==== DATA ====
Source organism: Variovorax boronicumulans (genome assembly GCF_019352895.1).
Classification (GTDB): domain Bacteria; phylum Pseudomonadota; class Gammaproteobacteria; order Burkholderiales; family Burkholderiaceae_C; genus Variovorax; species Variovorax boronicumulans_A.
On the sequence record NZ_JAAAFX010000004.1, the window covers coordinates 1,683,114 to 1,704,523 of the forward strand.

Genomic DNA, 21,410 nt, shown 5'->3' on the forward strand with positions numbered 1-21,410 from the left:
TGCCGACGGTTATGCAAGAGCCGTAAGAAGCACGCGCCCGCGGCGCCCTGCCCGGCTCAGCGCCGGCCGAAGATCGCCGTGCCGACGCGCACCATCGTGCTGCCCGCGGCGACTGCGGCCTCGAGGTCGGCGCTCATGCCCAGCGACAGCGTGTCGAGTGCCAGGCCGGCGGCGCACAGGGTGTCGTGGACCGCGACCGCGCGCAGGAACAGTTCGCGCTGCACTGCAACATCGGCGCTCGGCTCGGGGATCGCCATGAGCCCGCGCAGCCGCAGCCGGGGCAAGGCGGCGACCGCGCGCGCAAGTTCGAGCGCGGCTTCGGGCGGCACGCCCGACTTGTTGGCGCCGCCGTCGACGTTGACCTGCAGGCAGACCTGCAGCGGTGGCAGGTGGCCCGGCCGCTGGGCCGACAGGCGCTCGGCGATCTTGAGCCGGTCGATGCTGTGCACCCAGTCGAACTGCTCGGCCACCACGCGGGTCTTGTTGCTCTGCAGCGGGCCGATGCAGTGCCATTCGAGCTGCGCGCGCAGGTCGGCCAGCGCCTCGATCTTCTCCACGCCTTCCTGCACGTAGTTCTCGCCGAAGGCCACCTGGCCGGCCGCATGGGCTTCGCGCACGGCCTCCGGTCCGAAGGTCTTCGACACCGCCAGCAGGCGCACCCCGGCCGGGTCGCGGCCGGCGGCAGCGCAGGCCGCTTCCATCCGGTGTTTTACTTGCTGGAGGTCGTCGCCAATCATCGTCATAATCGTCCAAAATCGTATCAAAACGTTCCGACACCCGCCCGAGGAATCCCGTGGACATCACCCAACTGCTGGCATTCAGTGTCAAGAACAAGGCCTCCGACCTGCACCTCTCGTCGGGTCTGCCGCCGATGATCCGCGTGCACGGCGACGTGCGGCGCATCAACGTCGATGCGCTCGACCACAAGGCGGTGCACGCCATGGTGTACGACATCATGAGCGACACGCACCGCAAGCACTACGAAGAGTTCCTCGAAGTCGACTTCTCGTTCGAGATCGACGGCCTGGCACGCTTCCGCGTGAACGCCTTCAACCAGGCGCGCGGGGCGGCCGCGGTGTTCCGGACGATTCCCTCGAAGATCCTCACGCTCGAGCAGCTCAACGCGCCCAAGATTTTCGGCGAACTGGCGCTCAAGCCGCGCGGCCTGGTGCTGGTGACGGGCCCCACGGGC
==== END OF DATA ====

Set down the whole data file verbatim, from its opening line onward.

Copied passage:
Source organism: Variovorax boronicumulans (genome assembly GCF_019352895.1).
Classification (GTDB): domain Bacteria; phylum Pseudomonadota; class Gammaproteobacteria; order Burkholderiales; family Burkholderiaceae_C; genus Variovorax; species Variovorax boronicumulans_A.
On the sequence record NZ_JAAAFX010000004.1, the window covers coordinates 1,683,114 to 1,704,523 of the forward strand.

Genomic DNA, 21,410 nt, shown 5'->3' on the forward strand with positions numbered 1-21,410 from the left:
TGCCGACGGTTATGCAAGAGCCGTAAGAAGCACGCGCCCGCGGCGCCCTGCCCGGCTCAGCGCCGGCCGAAGATCGCCGTGCCGACGCGCACCATCGTGCTGCCCGCGGCGACTGCGGCCTCGAGGTCGGCGCTCATGCCCAGCGACAGCGTGTCGAGTGCCAGGCCGGCGGCGCACAGGGTGTCGTGGACCGCGACCGCGCGCAGGAACAGTTCGCGCTGCACTGCAACATCGGCGCTCGGCTCGGGGATCGCCATGAGCCCGCGCAGCCGCAGCCGGGGCAAGGCGGCGACCGCGCGCGCAAGTTCGAGCGCGGCTTCGGGCGGCACGCCCGACTTGTTGGCGCCGCCGTCGACGTTGACCTGCAGGCAGACCTGCAGCGGTGGCAGGTGGCCCGGCCGCTGGGCCGACAGGCGCTCGGCGATCTTGAGCCGGTCGATGCTGTGCACCCAGTCGAACTGCTCGGCCACCACGCGGGTCTTGTTGCTCTGCAGCGGGCCGATGCAGTGCCATTCGAGCTGCGCGCGCAGGTCGGCCAGCGCCTCGATCTTCTCCACGCCTTCCTGCACGTAGTTCTCGCCGAAGGCCACCTGGCCGGCCGCATGGGCTTCGCGCACGGCCTCCGGTCCGAAGGTCTTCGACACCGCCAGCAGGCGCACCCCGGCCGGGTCGCGGCCGGCGGCAGCGCAGGCCGCTTCCATCCGGTGTTTTACTTGCTGGAGGTCGTCGCCAATCATCGTCATAATCGTCCAAAATCGTATCAAAACGTTCCGACACCCGCCCGAGGAATCCCGTGGACATCACCCAACTGCTGGCATTCAGTGTCAAGAACAAGGCCTCCGACCTGCACCTCTCGTCGGGTCTGCCGCCGATGATCCGCGTGCACGGCGACGTGCGGCGCATCAACGTCGATGCGCTCGACCACAAGGCGGTGCACGCCATGGTGTACGACATCATGAGCGACACGCACCGCAAGCACTACGAAGAGTTCCTCGAAGTCGACTTCTCGTTCGAGATCGACGGCCTGGCACGCTTCCGCGTGAACGCCTTCAACCAGGCGCGCGGGGCGGCCGCGGTGTTCCGGACGATTCCCTCGAAGATCCTCACGCTCGAGCAGCTCAACGCGCCCAAGATTTTCGGCGAACTGGCGCTCAAGCCGCGCGGCCTGGTGCTGGTGACGGGCCCCACGGGC